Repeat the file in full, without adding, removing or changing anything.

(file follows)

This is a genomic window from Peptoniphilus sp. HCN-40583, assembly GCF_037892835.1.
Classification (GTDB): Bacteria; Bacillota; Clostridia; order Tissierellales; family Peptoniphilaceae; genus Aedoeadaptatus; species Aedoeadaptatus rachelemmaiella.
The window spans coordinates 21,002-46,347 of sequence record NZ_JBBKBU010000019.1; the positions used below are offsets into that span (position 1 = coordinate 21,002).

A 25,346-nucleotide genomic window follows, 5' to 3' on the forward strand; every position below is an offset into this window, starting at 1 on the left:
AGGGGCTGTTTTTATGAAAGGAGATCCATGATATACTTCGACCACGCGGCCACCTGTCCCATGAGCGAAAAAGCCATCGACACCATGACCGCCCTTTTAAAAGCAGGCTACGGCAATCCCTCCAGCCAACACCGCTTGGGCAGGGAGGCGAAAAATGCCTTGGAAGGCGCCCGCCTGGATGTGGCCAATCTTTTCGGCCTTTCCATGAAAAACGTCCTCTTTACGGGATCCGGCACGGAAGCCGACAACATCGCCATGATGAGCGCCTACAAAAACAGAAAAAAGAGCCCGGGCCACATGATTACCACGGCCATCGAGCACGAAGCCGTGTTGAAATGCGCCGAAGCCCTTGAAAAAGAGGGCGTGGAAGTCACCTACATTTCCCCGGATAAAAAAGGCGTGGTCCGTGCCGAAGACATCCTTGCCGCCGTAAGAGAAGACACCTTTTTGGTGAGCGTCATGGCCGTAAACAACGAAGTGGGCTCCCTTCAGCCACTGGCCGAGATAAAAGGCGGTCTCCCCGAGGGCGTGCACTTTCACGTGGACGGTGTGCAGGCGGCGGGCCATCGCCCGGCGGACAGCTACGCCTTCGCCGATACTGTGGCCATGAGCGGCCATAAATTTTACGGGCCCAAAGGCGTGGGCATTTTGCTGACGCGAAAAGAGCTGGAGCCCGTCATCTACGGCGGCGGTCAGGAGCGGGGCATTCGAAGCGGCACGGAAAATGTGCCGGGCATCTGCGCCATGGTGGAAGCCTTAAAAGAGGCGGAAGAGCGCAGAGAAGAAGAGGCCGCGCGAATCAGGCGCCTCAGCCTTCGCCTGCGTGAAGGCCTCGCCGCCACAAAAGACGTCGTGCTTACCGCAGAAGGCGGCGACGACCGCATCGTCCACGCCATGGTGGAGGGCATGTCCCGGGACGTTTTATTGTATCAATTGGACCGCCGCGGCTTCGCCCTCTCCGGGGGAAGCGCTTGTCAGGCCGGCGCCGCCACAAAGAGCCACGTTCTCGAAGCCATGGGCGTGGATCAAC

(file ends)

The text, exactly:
This is a genomic window from Peptoniphilus sp. HCN-40583, assembly GCF_037892835.1.
Classification (GTDB): Bacteria; Bacillota; Clostridia; order Tissierellales; family Peptoniphilaceae; genus Aedoeadaptatus; species Aedoeadaptatus rachelemmaiella.
The window spans coordinates 21,002-46,347 of sequence record NZ_JBBKBU010000019.1; the positions used below are offsets into that span (position 1 = coordinate 21,002).

A 25,346-nucleotide genomic window follows, 5' to 3' on the forward strand; every position below is an offset into this window, starting at 1 on the left:
AGGGGCTGTTTTTATGAAAGGAGATCCATGATATACTTCGACCACGCGGCCACCTGTCCCATGAGCGAAAAAGCCATCGACACCATGACCGCCCTTTTAAAAGCAGGCTACGGCAATCCCTCCAGCCAACACCGCTTGGGCAGGGAGGCGAAAAATGCCTTGGAAGGCGCCCGCCTGGATGTGGCCAATCTTTTCGGCCTTTCCATGAAAAACGTCCTCTTTACGGGATCCGGCACGGAAGCCGACAACATCGCCATGATGAGCGCCTACAAAAACAGAAAAAAGAGCCCGGGCCACATGATTACCACGGCCATCGAGCACGAAGCCGTGTTGAAATGCGCCGAAGCCCTTGAAAAAGAGGGCGTGGAAGTCACCTACATTTCCCCGGATAAAAAAGGCGTGGTCCGTGCCGAAGACATCCTTGCCGCCGTAAGAGAAGACACCTTTTTGGTGAGCGTCATGGCCGTAAACAACGAAGTGGGCTCCCTTCAGCCACTGGCCGAGATAAAAGGCGGTCTCCCCGAGGGCGTGCACTTTCACGTGGACGGTGTGCAGGCGGCGGGCCATCGCCCGGCGGACAGCTACGCCTTCGCCGATACTGTGGCCATGAGCGGCCATAAATTTTACGGGCCCAAAGGCGTGGGCATTTTGCTGACGCGAAAAGAGCTGGAGCCCGTCATCTACGGCGGCGGTCAGGAGCGGGGCATTCGAAGCGGCACGGAAAATGTGCCGGGCATCTGCGCCATGGTGGAAGCCTTAAAAGAGGCGGAAGAGCGCAGAGAAGAAGAGGCCGCGCGAATCAGGCGCCTCAGCCTTCGCCTGCGTGAAGGCCTCGCCGCCACAAAAGACGTCGTGCTTACCGCAGAAGGCGGCGACGACCGCATCGTCCACGCCATGGTGGAGGGCATGTCCCGGGACGTTTTATTGTATCAATTGGACCGCCGCGGCTTCGCCCTCTCCGGGGGAAGCGCTTGTCAGGCCGGCGCCGCCACAAAGAGCCACGTTCTCGAAGCCATGGGCGTGGATCAAC